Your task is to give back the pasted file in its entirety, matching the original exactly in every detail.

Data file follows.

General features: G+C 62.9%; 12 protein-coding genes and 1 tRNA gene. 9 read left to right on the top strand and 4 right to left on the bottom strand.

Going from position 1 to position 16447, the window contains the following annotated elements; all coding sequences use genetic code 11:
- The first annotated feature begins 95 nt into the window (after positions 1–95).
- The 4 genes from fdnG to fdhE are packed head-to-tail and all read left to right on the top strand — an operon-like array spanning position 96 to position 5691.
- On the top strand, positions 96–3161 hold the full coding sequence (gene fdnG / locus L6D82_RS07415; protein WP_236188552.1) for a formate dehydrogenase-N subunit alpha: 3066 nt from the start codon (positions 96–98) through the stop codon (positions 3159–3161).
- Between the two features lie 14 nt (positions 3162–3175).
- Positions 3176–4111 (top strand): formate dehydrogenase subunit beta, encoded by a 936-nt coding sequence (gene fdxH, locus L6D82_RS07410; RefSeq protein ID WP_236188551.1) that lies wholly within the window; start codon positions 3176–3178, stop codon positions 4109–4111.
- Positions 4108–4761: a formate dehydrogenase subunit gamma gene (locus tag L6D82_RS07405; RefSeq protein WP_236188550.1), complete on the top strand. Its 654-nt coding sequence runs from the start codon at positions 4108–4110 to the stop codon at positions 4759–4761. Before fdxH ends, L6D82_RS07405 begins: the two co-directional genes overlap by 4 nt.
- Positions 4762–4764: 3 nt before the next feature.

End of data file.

General features: G+C 62.9%; 12 protein-coding genes and 1 tRNA gene. 9 read left to right on the top strand and 4 right to left on the bottom strand.

Going from position 1 to position 16447, the window contains the following annotated elements; all coding sequences use genetic code 11:
- The first annotated feature begins 95 nt into the window (after positions 1–95).
- The 4 genes from fdnG to fdhE are packed head-to-tail and all read left to right on the top strand — an operon-like array spanning position 96 to position 5691.
- On the top strand, positions 96–3161 hold the full coding sequence (gene fdnG / locus L6D82_RS07415; protein WP_236188552.1) for a formate dehydrogenase-N subunit alpha: 3066 nt from the start codon (positions 96–98) through the stop codon (positions 3159–3161).
- Between the two features lie 14 nt (positions 3162–3175).
- Positions 3176–4111 (top strand): formate dehydrogenase subunit beta, encoded by a 936-nt coding sequence (gene fdxH, locus L6D82_RS07410; RefSeq protein ID WP_236188551.1) that lies wholly within the window; start codon positions 3176–3178, stop codon positions 4109–4111.
- Positions 4108–4761: a formate dehydrogenase subunit gamma gene (locus tag L6D82_RS07405; RefSeq protein WP_236188550.1), complete on the top strand. Its 654-nt coding sequence runs from the start codon at positions 4108–4110 to the stop codon at positions 4759–4761. Before fdxH ends, L6D82_RS07405 begins: the two co-directional genes overlap by 4 nt.
- Positions 4762–4764: 3 nt before the next feature.